Making After Effects' Fractal noise effect in Blender

Fractal noise is a well-known effect in After Effects. Probably one of the most used too, it’s ver­sa­tile enough to cre­ate all kinds of effects. Users com­ing to Blender from an After Effects back­ground might be won­der­ing if there’s a sim­i­lar effect or at least some way to ani­mate noise. Let’s see how we can repli­cate it in Blender.

Fractal noise in After Effects

Let’s look at what Fractal Noise real­ly is first. The idea behind frac­tal noise is to com­bine sev­er­al “lay­ers” of noise with increas­ing scales. Usually decreas­ing inten­si­ty as well. If you look around for frac­tal noise algo­rithms you will find these lay­ers being called Octaves, the scale called Frequency, and inten­si­ty as Gain. This increas­ing of the scale makes the noise small­er and small­er, which is why we call it “Fractal”, the noise will be the same just smaller.

Fractal noise is used in many places even out­side the field of com­put­er graph­ics, as part of DAWs or ana­log syn­the­siz­er to gen­er­ate sounds or con­trol oth­er effects for instance. 

Making the fractal noise effect in Blender

Making frac­tal noise in Blender is easy. 

  1. Add sev­er­al noise nodes with dif­fer­ent scales
  2. Combine them with a math node set to multiply

You mix as many lay­ers of noise as you want. More lay­ers of noise will add more detail, but will affect Blender’s per­for­mance. With Eevee you might also hit the tex­tures limit. 

Don’t for­get to con­nect all the nois­es to a map­ping node

You can also mix the nodes with a RGB Mix. This let’s you con­trol the fac­tor for each lay­er, which is anal­o­gous to the Gain (or inten­si­ty) para­me­ter in frac­tal noise algo­rithms. This is use­ful because some­times the small­er noise lay­ers are too over­whelm­ing, spe­cial­ly if you have too many lay­ers or a very small scale. Blender’s noise also has one cool extra set­ting: dis­tor­tion. Try play­ing with it to make the noise more flu­id or fiery. I also rec­om­mend adding a col­or­ramp to con­trol the contrast.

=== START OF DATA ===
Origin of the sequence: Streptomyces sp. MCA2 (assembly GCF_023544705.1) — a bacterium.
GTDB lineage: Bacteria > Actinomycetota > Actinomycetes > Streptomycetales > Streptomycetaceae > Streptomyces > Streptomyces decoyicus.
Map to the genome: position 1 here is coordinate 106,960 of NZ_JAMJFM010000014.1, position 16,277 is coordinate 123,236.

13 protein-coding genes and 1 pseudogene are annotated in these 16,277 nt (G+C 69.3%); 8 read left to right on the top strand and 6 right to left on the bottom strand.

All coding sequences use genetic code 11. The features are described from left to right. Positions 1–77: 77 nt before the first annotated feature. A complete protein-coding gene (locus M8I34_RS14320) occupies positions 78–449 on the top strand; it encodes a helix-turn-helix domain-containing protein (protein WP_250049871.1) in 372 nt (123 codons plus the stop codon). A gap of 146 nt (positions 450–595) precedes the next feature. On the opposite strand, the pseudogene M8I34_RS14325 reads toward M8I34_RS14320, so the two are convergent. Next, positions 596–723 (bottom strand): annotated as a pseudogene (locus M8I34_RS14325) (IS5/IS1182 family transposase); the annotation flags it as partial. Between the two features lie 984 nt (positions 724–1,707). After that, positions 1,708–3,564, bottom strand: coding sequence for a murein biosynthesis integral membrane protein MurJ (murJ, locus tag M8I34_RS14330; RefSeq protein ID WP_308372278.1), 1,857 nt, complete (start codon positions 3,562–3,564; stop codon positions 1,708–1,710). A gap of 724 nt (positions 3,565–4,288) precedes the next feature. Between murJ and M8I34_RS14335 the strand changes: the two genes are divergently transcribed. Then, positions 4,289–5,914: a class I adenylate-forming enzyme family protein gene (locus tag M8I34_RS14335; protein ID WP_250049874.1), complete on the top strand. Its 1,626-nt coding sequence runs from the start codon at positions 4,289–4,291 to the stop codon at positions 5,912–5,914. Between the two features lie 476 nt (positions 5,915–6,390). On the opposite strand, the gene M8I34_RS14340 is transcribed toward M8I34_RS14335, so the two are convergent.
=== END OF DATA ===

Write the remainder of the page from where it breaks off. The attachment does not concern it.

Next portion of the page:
Make it move

I changed the dis­tor­tion set­tings and added a col­or­ramp to give this one a fiery look

There are two ways to ani­mate noise, we can change the seed or the coor­di­nates. At the moment Blender does­n’t give us access to the noise’s seed. No prob­lem, though. Changing the seed would make the noise vary com­plete­ly every frame with­out any con­sis­ten­cy over time, so let’s look at door num­ber 2.

What we want is to ani­mate the coor­di­nates. To be more spe­cif­ic, we want to move through the noise. Note that we don’t want to shuf­fle the noise around, but have it stay in the same place and move as if fly­ing through it. All we need to achieve this is an extra dimen­sion. For instance, if we are ani­mat­ing the noise on a plane flat on the ground our tex­ture coor­di­nates would be X and Y, so we need to move on Z. Likewise if we have a 3D object we’ll need a 4D texture.

Here’s a more graph­i­cal description

There weren’t any options for 4D noise out­side of OSL until the noise node got it in 2.81. When you select the 4D option you get an extra para­me­ter called W, the fourth coor­di­nate. Unfortunately 4D noise is heav­ier on resources than good ol’ 3D. Depending on your hard­ware you might not be able to mix more than a cou­ple of layers.

For most uses of frac­tal noise (VSE/Compositor/VFX) hav­ing it on a plane is enough. That means we can take advan­tage of using only 2 dimen­sions and use the third to move the noise. We can ani­mate the noise with keyframes or using a sim­ple expres­sion like #frame / 1000.

Fractalize anything!

Traditional frac­tal noise uses Perlin (the noise node) but there are oth­er tex­ture nodes we can try. 

Here are some exam­ples of oth­er frac­tal textures:

Have you made some­thing cool with frac­tal noise? Let me know in the comments!

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TutorialsBlender, Cycles, Eevee, fractal, Nodes10.04.2020